The Dish: Borealis Coffee Brews Up Coffee Culture
Alaska-native Brian Dwiggins roasts beans inside a friendly neighborhood cafe in Riverside.
Brian Dwiggins moves behind the coffee counter. He is tall, dons a gray beanie and a salt-and-pepper beard, and a tattoo snakes its way down his right arm. Dwiggins is the owner of Borealis Coffee in Riverside, one of the newest additions to Rhode Island’s burgeoning coffee scene.
His journey to roasting, grinding, selling and brewing coffee in Rhode Island begins far north, where the aurora borealis dances across the sky and where a surprising community of coffee aficionados prospers.
"I grew up in Alaska, which has a really strong coffee culture," he says, sitting at one of the wooden tables in his cafe, which opened its doors in November. White noise bubbles in the air; two women catch up over lattes, two strangers strike up a conversation and cars rumble by outside the former tanning-salon-turned-coffee house.
"We have a very local, loyal, community-based culture. I grew up drinking locally roasted coffee and with a coffee culture that took a lot of clues from the Northwest coffee scene," he says. "It wasn’t until I left Alaska to go to college in Colorado when I realized how good the coffee actually was back home."
After college, Dwiggins and his now-wife moved to Rhode Island, where the hoards of coffee drinkers weren’t lounging at artisan cafes, but rather waiting in line at the source of New England’s lifeblood: Dunkin' Donuts.
"Here, the coffee chain culture is so ingrained…the Dunkin' Donuts, the Starbucks, the drive-through culture…so I was really missing that good, local coffee spot," he says.
But as he got settled in Rhode Island working as a freelance set-lighting technician, things started to change. New Harvest and a plethora of other craft coffee joints opened their doors, exposing the public’s palate to coffees that aren’t made extra-extra.
"It has gotten a lot better since we’ve moved out here and now there’s a bunch of really great coffee shops in Providence. But, because I don’t live in Providence, I started home roasting as a hobby to keep my mind busy when I wasn’t working on a movie set," he says. "I was roasting four-ounce batches. It was just a hobby."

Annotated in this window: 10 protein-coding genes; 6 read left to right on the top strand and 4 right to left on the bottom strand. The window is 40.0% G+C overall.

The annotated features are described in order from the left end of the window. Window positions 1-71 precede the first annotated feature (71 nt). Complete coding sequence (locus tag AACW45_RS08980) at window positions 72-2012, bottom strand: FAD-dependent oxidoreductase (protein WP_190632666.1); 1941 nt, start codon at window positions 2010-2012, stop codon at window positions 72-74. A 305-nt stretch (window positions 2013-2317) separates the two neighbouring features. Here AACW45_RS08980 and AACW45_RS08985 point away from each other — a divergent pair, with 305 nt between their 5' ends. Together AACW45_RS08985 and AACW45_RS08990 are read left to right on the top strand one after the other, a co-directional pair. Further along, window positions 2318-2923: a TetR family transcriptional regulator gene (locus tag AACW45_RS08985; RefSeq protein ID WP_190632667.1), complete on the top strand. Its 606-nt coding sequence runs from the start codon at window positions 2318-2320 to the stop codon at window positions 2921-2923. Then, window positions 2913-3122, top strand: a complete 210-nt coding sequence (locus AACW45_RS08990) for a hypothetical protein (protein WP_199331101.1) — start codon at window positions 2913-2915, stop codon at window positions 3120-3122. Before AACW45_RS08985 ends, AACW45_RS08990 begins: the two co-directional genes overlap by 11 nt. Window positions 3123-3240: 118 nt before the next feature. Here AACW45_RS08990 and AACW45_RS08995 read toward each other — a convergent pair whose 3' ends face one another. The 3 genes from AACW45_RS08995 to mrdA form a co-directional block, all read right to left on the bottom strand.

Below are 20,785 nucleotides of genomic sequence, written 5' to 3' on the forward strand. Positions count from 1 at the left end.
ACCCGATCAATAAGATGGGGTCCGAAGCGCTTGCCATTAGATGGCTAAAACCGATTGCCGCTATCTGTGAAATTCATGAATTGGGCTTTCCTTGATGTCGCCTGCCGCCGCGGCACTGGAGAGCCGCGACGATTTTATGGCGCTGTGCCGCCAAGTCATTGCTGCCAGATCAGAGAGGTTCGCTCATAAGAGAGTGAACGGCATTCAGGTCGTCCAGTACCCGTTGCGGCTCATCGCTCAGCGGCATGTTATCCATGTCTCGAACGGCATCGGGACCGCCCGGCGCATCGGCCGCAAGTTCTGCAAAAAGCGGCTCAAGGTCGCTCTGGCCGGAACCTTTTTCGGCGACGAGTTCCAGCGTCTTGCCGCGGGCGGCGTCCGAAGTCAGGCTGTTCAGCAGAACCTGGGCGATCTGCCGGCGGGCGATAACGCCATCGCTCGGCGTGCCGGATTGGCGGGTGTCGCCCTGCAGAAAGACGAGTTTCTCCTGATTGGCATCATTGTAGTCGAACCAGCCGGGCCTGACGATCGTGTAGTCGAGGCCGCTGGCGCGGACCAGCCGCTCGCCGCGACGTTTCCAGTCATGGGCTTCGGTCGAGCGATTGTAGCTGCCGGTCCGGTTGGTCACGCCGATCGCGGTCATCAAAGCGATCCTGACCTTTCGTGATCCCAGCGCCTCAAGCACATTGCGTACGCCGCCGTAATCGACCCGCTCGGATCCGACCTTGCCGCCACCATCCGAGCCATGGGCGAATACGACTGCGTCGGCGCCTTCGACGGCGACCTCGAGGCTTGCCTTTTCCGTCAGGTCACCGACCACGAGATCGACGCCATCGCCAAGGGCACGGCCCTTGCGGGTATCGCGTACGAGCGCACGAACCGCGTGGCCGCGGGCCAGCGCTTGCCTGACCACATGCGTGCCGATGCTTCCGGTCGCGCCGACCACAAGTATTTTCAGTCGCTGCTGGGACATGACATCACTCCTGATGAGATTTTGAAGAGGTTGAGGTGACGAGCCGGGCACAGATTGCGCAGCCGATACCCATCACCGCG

A hobby that wound up consuming his life. Dwiggins found himself becoming the ultimate coffee dude, bringing his home-roasted beans to the set, grinding them with a hand-grinder and making himself cups of French press or pour-over coffee. It piqued people’s interests, seeing Dwiggins hand-grinding his beans on the sidewalk.
"They started asking me, why don’t you start selling to the movies, the coffee sucks! So in 2010, when work was slow, I started selling really casually. Then two of my film-industry friends, a.k.a. Team Crafty, told me they would buy my coffee if I could give them a wholesale price comparable to what they were buying."
It didn’t sound like such a bad idea so, in 2014, he took a course in coffee roasting in Vermont, bought himself a roaster and leased a roasting facility in Pawtucket, and "that was how Borealis started."
"The first year I was roasting, 70 percent of my coffee sales were to the film industry," he says. Some films that were powered by Dwiggins’s brews included Black Mass and The Finest Hours, making a name for the Alaskan-bred, Rhode Island-based roaster.
After a year of roasting, continuing to work on set lighting and selling at farmers markets on Saturdays, Dwiggins decided to go all-in on his venture and open up a brick-and-mortar coffee shop.
In early 2015, he sought out the historic building in East Providence where Borealis is located today. It’s a quaint space, right off the East Bay Bike Path and with the architecture of an old train station.
Inside, the color scheme is a muted green and white, with warm wood accents and lights.
A man pins up a poster on a corkboard while people sip coffee and chat. This is just what Dwiggins envisioned, the thing (besides his flavorful coffees) that would distinguish Borealis from other places.
"I grew up with '90s coffee culture where cafes were places for people to hang out, a place where people could get together and engage as opposed to a place to plug-in," he says, "and I think we’re doing that."
He looks to his left, at two men sitting in comfy chairs. He points his thumb in their direction.
"Right now, Allen, the guy with the orange mug who is one of my regulars, he’s chatting up a guy I’ve never seen before; they're engaging."
Customers sip their coffees, of which there are nine varieties, each with its own unusual flavor profile. There are no syrup-laden concoctions at Borealis, but rather, Dwiggins attempts to educate people that the coffee itself can have mind-blowing flavor. His favorite right now is his Honduras roast, which has subtle flavors of candied pineapple and coconut, a coffee that smells as if you inhaled the scent of a bag of tropical trail mix, in a good way.
"People have been really pleased; they come in and say 'what do you mean you don’t have flavored coffees?' Well, we don’t have flavored coffees, but you should try this one because it has tasting notes of candied pineapple and coconut."
"There was one woman who wanted blueberry coffee and we don’t have that, so I gave her our Ethiopian blend and she was like 'Oh, this is really good, I can taste the blueberry,' " he says with a smile. "And I was like, 'Yes! That’s a win.' " 250 Bullocks Point Ave., Riverside, borealiscoffee.com
On Feb. 4, Rebelle Artisan Bagels will make a special appearance selling bagels at Borealis Coffee, started at 10 a.m. .